• Who should attend?
    • Should the employee attend? Pros and cons
    • Preparation
    • Face to face and audio/video links

9.40 Making the case (for case management)
Dr Nerys Williams

  • Getting case management on the agenda in your organisation
  • Changing views of OH
  • Case management standards – relevance to OH

10.10 Managing difficult cases in practice (part one)
Dr Monika Misra

  • Practical considerations for the OH Practitioner
  • Case management examples, to include the following issues:
    • Multidisciplinary working
    • The infection of individual beliefs and workplace culture
    • Identifying the barriers to a successful outcome
    • Conflict between the employee and manager

11.15 Coffee

11.35 Managing difficult cases in practice (part two)
Dr Monika Misra

  • A group work exercise putting the flags into practice

12.30 Lunch

13.20 Case management in practice at Rolls-Royce
Dr Deidre Phelan

  • Successful case management
  • Costs and benefits of interventions
  • Organising services – who does what?
  • Liaising with GPs, other primary care services, managers and others
  • Managing numerous cases simultaneously
  • Tips for success

14.40 Tea

15.00 Managing long-term conditions and progressive illness
Dr Shairana Naleem

  • Using case management principles to support a worker with a long-term health condition
  • Multiple and complex conditions
  • Interface with medical management

16.35 Course assignment

16.50 Close of day


Day Three

Friday 2 February 2024

8.55 Registration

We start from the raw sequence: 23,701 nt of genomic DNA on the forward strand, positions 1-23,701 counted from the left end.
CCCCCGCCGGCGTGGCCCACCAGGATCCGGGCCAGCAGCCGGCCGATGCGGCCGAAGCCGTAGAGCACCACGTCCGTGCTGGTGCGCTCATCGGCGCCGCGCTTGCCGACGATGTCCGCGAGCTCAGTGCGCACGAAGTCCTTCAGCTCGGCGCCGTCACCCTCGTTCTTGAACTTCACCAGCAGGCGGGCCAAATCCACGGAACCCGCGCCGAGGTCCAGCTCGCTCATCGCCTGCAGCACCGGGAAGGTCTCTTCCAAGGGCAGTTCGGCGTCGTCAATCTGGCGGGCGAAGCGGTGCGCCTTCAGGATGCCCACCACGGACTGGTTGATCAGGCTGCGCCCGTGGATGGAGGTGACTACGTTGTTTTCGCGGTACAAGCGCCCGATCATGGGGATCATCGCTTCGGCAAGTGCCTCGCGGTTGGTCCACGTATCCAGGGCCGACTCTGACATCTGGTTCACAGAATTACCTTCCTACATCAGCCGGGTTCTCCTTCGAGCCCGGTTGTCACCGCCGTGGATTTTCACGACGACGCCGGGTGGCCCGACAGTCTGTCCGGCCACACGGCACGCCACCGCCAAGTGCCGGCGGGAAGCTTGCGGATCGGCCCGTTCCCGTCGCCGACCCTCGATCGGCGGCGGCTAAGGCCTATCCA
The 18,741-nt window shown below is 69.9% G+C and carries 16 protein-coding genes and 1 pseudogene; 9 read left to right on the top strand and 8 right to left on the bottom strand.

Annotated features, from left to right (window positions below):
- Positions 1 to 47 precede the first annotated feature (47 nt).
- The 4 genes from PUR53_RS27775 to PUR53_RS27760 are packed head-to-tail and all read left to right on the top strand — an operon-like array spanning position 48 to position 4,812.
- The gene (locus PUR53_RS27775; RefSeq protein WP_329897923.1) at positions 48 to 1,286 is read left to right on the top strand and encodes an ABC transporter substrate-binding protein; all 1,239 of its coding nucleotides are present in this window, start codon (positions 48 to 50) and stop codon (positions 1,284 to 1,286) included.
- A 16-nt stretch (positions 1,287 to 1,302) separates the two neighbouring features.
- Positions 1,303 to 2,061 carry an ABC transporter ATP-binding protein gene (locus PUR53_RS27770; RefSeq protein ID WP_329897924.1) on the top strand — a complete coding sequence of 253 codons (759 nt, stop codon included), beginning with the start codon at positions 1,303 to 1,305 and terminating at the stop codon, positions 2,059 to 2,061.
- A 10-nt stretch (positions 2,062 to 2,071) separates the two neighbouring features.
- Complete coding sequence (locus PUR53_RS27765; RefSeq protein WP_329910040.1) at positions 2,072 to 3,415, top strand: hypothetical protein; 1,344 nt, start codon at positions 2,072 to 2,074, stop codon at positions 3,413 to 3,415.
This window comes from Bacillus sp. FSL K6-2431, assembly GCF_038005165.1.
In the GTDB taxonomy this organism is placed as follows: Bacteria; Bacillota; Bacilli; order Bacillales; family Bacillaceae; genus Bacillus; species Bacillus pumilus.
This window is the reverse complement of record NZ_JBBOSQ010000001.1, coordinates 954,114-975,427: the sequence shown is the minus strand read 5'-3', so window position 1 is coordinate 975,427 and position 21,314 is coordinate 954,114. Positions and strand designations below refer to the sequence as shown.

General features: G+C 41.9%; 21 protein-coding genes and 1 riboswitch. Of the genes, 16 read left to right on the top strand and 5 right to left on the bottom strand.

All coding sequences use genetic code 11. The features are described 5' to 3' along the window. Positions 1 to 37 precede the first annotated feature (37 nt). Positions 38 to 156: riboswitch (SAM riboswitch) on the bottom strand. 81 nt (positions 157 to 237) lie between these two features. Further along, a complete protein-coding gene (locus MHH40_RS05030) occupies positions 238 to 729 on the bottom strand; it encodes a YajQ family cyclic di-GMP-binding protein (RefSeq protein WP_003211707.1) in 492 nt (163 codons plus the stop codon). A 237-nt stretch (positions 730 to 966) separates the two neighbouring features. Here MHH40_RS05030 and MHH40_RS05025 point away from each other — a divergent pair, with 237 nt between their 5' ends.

9.00 Introduction – Summary of key areas covered on day 2

9.10 Making sense of back pain using a biopsychosocial approach

David Rogers

  • Knowledge of the role that BPS factors play in preventing recovery from back pain and what you can do to change this
  • Develop a range of strategies to successfully treat psychological factors to promote recovery
  • Techniques to help employees move without fear
  • Access to a flare-up plan for use when employees’ back pain becomes overwhelming
  • Guidance on how to help line managers to manage employees’ back pain
  • An understanding of how your daily clinical work and outcomes can be enhanced by addressing psychological obstacles to recovery

10.45 Coffee

11.05 Achieving better outcomes through motivational interviewing & communication

Alan Dovey

  • Effective communication skills
  • Managing expectations
  • Managing obstacles to enhance change
  • Practical exercises

12.40 Lunch

13.30 Mental health case management
Alan Dovey

Interactive case studies exploring:

  • The nature and treatment of common mental disorders in working population
  • Interaction of occupational health, primary care and specialist input
  • Disclosure, confidentiality, consent
  • Sickness absence and management
  • Non-medical interventions
  • Management of chronic disorders (severe mental illness)